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Hank Hill
02-02-2005, 02:37 PM
We have a cascade system with a 15 hp low stage compressor and a 30 hp high stage compressor. Is there an easy way to figure the tons of refrigeration this system is putting out? The high stage has a tower water cooled condenser. Low stage is 508B and high stage is 22.

chemi-cool
02-02-2005, 06:12 PM
Hi Hank,

It depend on evaporating and condensing temp of the compressor.

Wouldn't it be easy to to look in the compressor manufacturer catalogue and choos it from there?

Chemi :)

Hank Hill
02-02-2005, 06:23 PM
Actually we were wondering what affect the cascade aspect has on the tonage rating? An older similar unit at this site has 4 30 hp compressors, and another has 2 50hp compressors, while our cascade systems do the same with a 15hp and a 30 hp, it appears that the cascade exponentially increases the capacity. It is hard to grasp how this can be possible, but it is, it works.

Our evap temp is -80C and our cond. temp is -10C for the low stage and the high stage is -10C for evap and +20 to +35C condensing temp.

TXiceman
08-03-2005, 02:21 AM
I do not know of any way to convert input power (HP) into tons of capacity. There are too many variables, such as evaporating temps, condensing temps, stages of economizing, type of refrigerant used and so on.

Like suggested above, use the compressor manufacturers data and your actual operating conditions.

The 30 HP compressors may not be drawing 30 HP, but may actually be drawing 23 or 24 HP. The 50 HP compressors may be drawing 45 HP. So you can not compare motor size to get an accurate comparison.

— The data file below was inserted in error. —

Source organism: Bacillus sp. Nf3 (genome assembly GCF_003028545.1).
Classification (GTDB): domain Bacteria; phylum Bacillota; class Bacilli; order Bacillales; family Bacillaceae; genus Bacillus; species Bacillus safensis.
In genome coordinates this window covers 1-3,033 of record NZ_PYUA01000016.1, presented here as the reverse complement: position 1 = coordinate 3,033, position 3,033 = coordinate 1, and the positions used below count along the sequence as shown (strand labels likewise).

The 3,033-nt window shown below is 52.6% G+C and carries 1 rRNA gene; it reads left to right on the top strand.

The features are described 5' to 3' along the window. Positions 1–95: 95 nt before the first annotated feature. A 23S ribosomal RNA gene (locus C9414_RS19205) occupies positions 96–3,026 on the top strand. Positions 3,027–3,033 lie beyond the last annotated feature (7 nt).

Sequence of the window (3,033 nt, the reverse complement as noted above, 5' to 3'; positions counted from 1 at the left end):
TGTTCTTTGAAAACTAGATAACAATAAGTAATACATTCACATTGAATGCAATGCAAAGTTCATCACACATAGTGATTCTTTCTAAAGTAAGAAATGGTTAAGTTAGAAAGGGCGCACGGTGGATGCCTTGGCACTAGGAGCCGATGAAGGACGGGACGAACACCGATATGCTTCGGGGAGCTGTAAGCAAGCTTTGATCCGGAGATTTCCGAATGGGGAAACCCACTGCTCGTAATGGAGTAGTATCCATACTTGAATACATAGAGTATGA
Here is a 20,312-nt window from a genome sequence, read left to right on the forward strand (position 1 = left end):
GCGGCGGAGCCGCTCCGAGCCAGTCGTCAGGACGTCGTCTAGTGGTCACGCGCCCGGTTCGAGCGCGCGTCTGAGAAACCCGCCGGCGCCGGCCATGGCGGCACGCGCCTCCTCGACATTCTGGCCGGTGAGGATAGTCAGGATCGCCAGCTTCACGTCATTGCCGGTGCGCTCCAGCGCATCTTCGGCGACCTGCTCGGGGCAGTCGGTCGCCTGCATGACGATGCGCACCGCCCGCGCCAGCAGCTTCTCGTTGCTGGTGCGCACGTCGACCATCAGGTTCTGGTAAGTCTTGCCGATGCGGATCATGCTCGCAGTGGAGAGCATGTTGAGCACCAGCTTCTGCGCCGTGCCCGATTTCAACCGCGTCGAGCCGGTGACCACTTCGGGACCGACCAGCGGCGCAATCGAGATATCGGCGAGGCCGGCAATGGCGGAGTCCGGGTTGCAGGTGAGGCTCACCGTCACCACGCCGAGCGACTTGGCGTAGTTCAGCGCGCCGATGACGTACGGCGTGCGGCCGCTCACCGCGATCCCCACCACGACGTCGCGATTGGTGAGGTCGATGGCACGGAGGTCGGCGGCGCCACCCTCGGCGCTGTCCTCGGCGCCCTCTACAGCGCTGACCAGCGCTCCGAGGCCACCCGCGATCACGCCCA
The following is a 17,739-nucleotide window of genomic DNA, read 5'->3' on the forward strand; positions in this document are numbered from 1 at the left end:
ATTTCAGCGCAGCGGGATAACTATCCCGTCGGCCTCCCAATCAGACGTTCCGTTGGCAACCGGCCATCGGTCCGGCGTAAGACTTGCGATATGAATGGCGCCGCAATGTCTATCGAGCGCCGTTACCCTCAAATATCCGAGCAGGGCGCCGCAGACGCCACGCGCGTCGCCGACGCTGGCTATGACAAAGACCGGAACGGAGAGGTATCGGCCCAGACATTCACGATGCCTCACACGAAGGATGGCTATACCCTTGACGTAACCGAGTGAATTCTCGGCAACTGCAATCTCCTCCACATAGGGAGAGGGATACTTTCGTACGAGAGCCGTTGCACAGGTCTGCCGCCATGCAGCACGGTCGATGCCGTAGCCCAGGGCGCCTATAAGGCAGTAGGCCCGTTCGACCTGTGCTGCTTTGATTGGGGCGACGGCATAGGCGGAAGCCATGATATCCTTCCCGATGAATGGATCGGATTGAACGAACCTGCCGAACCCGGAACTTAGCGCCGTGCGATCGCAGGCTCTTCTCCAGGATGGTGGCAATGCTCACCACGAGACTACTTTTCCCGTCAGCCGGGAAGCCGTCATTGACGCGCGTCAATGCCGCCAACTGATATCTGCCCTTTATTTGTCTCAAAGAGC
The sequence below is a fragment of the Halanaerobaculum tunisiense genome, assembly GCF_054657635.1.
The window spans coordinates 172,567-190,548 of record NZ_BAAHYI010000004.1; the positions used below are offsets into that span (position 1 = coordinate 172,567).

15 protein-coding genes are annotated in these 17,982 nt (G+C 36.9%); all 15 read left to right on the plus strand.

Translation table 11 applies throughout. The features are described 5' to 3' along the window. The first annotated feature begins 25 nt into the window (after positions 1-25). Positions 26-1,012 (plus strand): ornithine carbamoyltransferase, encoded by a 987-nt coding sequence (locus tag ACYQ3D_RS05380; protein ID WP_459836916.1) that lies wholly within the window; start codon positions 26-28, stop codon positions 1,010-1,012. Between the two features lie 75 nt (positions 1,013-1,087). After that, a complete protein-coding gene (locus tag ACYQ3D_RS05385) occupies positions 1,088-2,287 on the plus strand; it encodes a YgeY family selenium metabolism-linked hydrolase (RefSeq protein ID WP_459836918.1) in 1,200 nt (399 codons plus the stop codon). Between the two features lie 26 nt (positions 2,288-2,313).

Ken

scorpy_vj
26-03-2010, 08:04 PM
can i use r134 compressor in r12 system ?

sterl
26-03-2010, 09:26 PM
Well if the Condensing for the low temp cmp is the same as the evap for the high stage, its not cascading; or it has an infinitely large interstage heat exchanger.

Nominally: in the absence of closed cycle injection or other enhancers to the low side circuit or direct heat rejection from the low stage compressor, the heat absorbed (the refrigeration effect) plus the heat input of the low stage compressor (thermal equivalent of the BHP draw, not the nameplate HP) will represent the high stage load. Identify the numbers for the High Stage compressor at the specific evaporating and condensing temperature; measure the current input to the Low Stage compressor; deduct one from the other and you should end up with the low stage capacity.

charlie n
27-03-2010, 11:07 AM
Measure the process flow and temperature change. If you can find the specific heat of the process fluid it's easy to calculate the refrigeration effect (capacity). Measure the motor amps to calculate the power input. Divide one by the other & you have COP

shafaqat ali
15-05-2010, 11:44 AM
Dear all the formula is
1.34hp = 3412 Btu/hr
with regards:

Emmett
15-05-2010, 07:42 PM
Hank,
Glad to see that you are still around. Some time ago you had issues with oil return in a R-508B system but you never let us know if you solved it and if so how. Please let us know.